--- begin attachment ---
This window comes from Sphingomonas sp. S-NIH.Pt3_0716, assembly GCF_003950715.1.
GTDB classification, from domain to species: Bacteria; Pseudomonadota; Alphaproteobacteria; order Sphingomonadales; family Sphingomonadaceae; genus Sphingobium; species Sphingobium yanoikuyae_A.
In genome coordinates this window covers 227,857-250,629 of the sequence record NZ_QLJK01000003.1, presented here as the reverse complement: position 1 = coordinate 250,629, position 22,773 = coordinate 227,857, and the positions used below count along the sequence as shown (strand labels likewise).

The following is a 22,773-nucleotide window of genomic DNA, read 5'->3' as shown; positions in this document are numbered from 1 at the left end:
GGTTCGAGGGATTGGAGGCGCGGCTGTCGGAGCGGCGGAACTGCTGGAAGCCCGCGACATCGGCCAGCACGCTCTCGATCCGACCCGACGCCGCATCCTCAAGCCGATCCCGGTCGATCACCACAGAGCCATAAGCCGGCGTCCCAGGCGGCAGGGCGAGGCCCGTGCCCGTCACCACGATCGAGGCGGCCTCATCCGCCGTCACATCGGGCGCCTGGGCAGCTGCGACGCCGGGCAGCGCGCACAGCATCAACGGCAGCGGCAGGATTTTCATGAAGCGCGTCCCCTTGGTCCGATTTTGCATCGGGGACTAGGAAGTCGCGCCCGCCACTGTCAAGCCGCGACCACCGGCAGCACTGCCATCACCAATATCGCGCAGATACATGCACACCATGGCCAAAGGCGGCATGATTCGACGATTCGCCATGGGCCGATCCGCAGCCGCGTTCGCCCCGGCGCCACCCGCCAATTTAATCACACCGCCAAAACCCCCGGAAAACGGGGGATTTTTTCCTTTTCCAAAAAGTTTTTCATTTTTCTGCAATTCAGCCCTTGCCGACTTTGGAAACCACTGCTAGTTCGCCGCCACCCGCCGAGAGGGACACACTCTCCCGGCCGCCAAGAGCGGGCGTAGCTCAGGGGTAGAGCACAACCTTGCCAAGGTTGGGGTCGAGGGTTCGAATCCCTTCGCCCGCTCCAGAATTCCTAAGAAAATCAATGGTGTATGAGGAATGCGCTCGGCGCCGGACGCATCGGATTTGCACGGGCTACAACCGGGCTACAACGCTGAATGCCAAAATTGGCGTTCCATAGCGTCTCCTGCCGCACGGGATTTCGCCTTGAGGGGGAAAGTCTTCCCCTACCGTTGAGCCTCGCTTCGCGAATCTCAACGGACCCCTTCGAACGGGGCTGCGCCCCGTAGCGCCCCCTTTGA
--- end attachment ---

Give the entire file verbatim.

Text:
This window comes from Sphingomonas sp. S-NIH.Pt3_0716, assembly GCF_003950715.1.
GTDB classification, from domain to species: Bacteria; Pseudomonadota; Alphaproteobacteria; order Sphingomonadales; family Sphingomonadaceae; genus Sphingobium; species Sphingobium yanoikuyae_A.
In genome coordinates this window covers 227,857-250,629 of the sequence record NZ_QLJK01000003.1, presented here as the reverse complement: position 1 = coordinate 250,629, position 22,773 = coordinate 227,857, and the positions used below count along the sequence as shown (strand labels likewise).

The following is a 22,773-nucleotide window of genomic DNA, read 5'->3' as shown; positions in this document are numbered from 1 at the left end:
GGTTCGAGGGATTGGAGGCGCGGCTGTCGGAGCGGCGGAACTGCTGGAAGCCCGCGACATCGGCCAGCACGCTCTCGATCCGACCCGACGCCGCATCCTCAAGCCGATCCCGGTCGATCACCACAGAGCCATAAGCCGGCGTCCCAGGCGGCAGGGCGAGGCCCGTGCCCGTCACCACGATCGAGGCGGCCTCATCCGCCGTCACATCGGGCGCCTGGGCAGCTGCGACGCCGGGCAGCGCGCACAGCATCAACGGCAGCGGCAGGATTTTCATGAAGCGCGTCCCCTTGGTCCGATTTTGCATCGGGGACTAGGAAGTCGCGCCCGCCACTGTCAAGCCGCGACCACCGGCAGCACTGCCATCACCAATATCGCGCAGATACATGCACACCATGGCCAAAGGCGGCATGATTCGACGATTCGCCATGGGCCGATCCGCAGCCGCGTTCGCCCCGGCGCCACCCGCCAATTTAATCACACCGCCAAAACCCCCGGAAAACGGGGGATTTTTTCCTTTTCCAAAAAGTTTTTCATTTTTCTGCAATTCAGCCCTTGCCGACTTTGGAAACCACTGCTAGTTCGCCGCCACCCGCCGAGAGGGACACACTCTCCCGGCCGCCAAGAGCGGGCGTAGCTCAGGGGTAGAGCACAACCTTGCCAAGGTTGGGGTCGAGGGTTCGAATCCCTTCGCCCGCTCCAGAATTCCTAAGAAAATCAATGGTGTATGAGGAATGCGCTCGGCGCCGGACGCATCGGATTTGCACGGGCTACAACCGGGCTACAACGCTGAATGCCAAAATTGGCGTTCCATAGCGTCTCCTGCCGCACGGGATTTCGCCTTGAGGGGGAAAGTCTTCCCCTACCGTTGAGCCTCGCTTCGCGAATCTCAACGGACCCCTTCGAACGGGGCTGCGCCCCGTAGCGCCCCCTTTGA